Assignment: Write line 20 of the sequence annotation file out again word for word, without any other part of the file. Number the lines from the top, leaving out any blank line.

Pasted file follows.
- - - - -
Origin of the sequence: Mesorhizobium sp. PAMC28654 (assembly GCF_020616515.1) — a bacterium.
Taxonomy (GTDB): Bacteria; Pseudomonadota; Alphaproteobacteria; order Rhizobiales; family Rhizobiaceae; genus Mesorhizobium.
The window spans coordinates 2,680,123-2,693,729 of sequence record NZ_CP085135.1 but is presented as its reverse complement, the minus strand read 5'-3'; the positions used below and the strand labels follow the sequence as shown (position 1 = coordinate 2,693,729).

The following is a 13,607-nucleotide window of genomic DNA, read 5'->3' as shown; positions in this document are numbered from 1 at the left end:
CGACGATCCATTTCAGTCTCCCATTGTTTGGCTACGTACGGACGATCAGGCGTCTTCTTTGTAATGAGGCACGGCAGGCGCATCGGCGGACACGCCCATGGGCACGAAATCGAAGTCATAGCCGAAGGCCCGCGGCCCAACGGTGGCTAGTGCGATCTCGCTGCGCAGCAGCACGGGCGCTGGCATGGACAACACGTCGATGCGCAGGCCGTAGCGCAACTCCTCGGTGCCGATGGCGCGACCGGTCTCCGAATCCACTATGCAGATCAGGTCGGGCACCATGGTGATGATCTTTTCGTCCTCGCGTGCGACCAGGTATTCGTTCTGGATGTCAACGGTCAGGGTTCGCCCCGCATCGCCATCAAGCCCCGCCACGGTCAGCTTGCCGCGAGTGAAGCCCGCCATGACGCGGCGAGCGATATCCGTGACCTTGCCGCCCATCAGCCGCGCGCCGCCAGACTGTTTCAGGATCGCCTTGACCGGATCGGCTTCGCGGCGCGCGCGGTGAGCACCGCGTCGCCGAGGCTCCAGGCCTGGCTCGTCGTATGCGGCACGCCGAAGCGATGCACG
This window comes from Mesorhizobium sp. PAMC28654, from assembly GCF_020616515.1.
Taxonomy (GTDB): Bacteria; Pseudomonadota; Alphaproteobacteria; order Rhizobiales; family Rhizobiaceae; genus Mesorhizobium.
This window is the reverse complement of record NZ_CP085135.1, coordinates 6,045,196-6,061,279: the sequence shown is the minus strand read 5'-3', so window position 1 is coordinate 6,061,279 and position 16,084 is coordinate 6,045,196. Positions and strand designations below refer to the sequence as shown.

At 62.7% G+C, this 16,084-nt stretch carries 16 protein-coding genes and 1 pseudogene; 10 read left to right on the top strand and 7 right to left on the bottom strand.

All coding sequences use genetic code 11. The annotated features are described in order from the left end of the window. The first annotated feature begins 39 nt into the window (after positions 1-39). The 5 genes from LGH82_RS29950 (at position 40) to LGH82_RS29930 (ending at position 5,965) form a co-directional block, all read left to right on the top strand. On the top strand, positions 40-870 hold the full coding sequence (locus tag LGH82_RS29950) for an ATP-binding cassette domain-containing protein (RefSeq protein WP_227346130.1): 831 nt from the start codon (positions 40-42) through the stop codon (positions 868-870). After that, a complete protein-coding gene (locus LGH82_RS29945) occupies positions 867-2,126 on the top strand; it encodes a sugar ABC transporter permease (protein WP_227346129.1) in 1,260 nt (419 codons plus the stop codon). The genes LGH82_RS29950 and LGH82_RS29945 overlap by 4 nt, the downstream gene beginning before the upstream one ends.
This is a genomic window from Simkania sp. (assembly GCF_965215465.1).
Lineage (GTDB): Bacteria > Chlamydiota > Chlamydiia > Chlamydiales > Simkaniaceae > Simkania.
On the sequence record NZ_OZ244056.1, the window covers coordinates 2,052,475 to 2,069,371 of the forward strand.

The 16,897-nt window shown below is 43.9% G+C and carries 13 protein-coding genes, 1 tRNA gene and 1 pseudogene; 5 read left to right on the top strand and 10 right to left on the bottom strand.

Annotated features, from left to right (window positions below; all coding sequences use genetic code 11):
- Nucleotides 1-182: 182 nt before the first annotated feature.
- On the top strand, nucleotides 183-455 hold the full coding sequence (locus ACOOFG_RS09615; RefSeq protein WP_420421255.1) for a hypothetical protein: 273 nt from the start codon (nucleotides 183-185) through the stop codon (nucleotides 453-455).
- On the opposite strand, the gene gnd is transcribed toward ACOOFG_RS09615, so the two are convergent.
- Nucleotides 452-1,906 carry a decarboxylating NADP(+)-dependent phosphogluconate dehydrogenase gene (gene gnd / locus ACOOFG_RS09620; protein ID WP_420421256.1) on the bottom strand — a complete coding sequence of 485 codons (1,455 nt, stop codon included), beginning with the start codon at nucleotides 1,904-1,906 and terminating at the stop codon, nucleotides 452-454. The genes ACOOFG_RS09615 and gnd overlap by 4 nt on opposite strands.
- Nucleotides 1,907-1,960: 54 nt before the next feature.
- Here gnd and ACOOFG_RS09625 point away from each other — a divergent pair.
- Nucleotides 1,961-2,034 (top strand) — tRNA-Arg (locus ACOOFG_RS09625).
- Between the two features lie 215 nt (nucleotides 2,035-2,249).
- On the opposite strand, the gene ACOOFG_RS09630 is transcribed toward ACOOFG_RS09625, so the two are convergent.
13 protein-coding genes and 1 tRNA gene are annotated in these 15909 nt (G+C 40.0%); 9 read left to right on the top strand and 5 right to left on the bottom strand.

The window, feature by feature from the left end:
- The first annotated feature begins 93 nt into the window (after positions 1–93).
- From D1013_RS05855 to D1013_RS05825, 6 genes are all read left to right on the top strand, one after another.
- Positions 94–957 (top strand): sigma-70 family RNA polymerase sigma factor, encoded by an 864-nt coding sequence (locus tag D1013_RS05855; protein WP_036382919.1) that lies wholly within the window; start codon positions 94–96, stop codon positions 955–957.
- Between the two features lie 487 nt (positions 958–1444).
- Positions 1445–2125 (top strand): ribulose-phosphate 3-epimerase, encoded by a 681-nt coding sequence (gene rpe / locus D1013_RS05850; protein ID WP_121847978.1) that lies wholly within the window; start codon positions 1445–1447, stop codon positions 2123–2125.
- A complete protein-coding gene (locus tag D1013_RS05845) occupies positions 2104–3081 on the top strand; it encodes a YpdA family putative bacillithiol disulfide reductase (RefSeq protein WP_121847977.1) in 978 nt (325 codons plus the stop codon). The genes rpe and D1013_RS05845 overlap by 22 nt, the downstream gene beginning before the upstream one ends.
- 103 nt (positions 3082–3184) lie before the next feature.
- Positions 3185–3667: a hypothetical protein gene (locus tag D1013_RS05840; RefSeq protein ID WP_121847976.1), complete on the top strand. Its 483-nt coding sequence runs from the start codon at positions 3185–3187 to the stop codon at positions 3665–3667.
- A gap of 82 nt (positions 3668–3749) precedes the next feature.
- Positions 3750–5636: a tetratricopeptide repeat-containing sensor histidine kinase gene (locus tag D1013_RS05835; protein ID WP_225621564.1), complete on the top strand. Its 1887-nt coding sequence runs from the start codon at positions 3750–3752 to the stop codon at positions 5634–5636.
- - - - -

- Nucleotides 1,907-1,960: 54 nt before the next feature.